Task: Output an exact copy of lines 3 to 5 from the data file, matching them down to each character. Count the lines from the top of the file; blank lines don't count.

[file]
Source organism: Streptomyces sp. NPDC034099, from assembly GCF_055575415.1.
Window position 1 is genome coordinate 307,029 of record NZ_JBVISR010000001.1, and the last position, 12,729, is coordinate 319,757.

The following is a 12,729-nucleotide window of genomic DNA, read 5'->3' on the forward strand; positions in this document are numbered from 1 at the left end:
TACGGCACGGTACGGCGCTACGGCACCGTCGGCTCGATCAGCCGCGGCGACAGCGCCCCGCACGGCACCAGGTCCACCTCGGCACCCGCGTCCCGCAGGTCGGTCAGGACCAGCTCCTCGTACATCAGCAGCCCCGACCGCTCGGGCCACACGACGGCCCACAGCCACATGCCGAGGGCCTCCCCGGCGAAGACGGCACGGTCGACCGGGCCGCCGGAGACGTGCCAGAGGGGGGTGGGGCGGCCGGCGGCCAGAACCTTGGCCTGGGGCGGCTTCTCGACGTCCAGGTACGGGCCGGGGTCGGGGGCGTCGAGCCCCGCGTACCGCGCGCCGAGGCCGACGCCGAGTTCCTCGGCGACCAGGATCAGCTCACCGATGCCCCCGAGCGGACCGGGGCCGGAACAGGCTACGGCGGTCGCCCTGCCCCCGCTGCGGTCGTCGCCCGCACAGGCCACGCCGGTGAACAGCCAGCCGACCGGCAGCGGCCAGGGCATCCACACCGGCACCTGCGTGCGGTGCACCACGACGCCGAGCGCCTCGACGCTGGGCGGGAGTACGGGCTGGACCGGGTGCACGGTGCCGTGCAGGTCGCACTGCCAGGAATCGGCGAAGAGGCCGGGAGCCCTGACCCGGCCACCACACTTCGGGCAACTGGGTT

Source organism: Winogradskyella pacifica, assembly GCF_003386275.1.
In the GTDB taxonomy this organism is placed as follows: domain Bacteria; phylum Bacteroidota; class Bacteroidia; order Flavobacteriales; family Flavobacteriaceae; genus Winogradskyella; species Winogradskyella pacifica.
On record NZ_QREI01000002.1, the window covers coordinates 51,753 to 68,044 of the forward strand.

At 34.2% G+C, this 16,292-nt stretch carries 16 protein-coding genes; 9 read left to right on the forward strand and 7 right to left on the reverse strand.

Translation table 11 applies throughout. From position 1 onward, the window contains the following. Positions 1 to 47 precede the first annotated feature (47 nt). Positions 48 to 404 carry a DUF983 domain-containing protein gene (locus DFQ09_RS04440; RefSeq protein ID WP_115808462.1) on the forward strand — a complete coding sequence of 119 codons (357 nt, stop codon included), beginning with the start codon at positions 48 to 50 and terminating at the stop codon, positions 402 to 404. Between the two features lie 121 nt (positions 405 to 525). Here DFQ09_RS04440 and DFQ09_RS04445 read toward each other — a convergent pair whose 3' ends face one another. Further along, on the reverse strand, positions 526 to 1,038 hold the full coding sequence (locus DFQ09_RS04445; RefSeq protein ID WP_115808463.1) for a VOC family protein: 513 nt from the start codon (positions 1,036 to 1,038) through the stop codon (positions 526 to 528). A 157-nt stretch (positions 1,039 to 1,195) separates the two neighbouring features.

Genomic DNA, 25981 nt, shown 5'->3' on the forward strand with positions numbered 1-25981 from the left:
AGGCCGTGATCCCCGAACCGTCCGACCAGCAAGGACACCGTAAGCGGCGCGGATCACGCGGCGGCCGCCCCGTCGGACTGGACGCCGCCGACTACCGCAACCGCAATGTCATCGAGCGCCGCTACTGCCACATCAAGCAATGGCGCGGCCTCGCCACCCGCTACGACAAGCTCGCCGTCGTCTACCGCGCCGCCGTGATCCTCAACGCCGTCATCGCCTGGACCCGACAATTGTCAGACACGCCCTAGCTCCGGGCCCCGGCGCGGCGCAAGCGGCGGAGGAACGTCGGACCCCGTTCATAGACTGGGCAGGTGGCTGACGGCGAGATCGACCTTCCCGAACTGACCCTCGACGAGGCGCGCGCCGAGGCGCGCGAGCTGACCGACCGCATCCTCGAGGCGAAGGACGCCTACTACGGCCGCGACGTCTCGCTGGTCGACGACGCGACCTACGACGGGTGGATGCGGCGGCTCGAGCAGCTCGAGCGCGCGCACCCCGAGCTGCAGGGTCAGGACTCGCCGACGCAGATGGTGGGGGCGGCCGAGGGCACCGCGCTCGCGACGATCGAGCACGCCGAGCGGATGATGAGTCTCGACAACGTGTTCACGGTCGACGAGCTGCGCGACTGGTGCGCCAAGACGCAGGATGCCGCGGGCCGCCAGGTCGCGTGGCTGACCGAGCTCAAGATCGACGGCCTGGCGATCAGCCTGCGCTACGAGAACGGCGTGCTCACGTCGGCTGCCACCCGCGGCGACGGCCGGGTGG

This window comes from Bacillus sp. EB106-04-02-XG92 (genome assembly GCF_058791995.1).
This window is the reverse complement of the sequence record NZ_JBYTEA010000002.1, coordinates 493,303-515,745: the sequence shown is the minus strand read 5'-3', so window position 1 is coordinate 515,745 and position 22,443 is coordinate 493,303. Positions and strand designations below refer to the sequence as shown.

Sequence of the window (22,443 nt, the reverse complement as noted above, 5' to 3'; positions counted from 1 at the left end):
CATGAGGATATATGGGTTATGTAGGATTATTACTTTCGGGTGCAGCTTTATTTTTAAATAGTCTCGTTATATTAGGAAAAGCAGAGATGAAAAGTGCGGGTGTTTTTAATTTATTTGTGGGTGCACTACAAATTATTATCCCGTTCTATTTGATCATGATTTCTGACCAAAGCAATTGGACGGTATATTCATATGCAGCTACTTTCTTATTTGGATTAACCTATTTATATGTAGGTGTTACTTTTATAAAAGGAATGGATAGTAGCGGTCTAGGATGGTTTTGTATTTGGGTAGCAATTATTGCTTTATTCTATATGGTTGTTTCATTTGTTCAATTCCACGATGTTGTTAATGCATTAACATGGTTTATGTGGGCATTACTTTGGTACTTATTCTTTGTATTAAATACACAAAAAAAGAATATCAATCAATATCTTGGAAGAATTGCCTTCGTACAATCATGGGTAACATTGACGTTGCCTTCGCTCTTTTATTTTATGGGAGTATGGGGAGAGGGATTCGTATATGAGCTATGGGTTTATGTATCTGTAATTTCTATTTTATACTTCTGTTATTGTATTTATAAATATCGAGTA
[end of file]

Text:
The following is a 12,729-nucleotide window of genomic DNA, read 5'->3' on the forward strand; positions in this document are numbered from 1 at the left end:
TACGGCACGGTACGGCGCTACGGCACCGTCGGCTCGATCAGCCGCGGCGACAGCGCCCCGCACGGCACCAGGTCCACCTCGGCACCCGCGTCCCGCAGGTCGGTCAGGACCAGCTCCTCGTACATCAGCAGCCCCGACCGCTCGGGCCACACGACGGCCCACAGCCACATGCCGAGGGCCTCCCCGGCGAAGACGGCACGGTCGACCGGGCCGCCGGAGACGTGCCAGAGGGGGGTGGGGCGGCCGGCGGCCAGAACCTTGGCCTGGGGCGGCTTCTCGACGTCCAGGTACGGGCCGGGGTCGGGGGCGTCGAGCCCCGCGTACCGCGCGCCGAGGCCGACGCCGAGTTCCTCGGCGACCAGGATCAGCTCACCGATGCCCCCGAGCGGACCGGGGCCGGAACAGGCTACGGCGGTCGCCCTGCCCCCGCTGCGGTCGTCGCCCGCACAGGCCACGCCGGTGAACAGCCAGCCGACCGGCAGCGGCCAGGGCATCCACACCGGCACCTGCGTGCGGTGCACCACGACGCCGAGCGCCTCGACGCTGGGCGGGAGTACGGGCTGGACCGGGTGCACGGTGCCGTGCAGGTCGCACTGCCAGGAATCGGCGAAGAGGCCGGGAGCCCTGACCCGGCCACCACACTTCGGGCAACTGGGTT

Source organism: Winogradskyella pacifica, assembly GCF_003386275.1.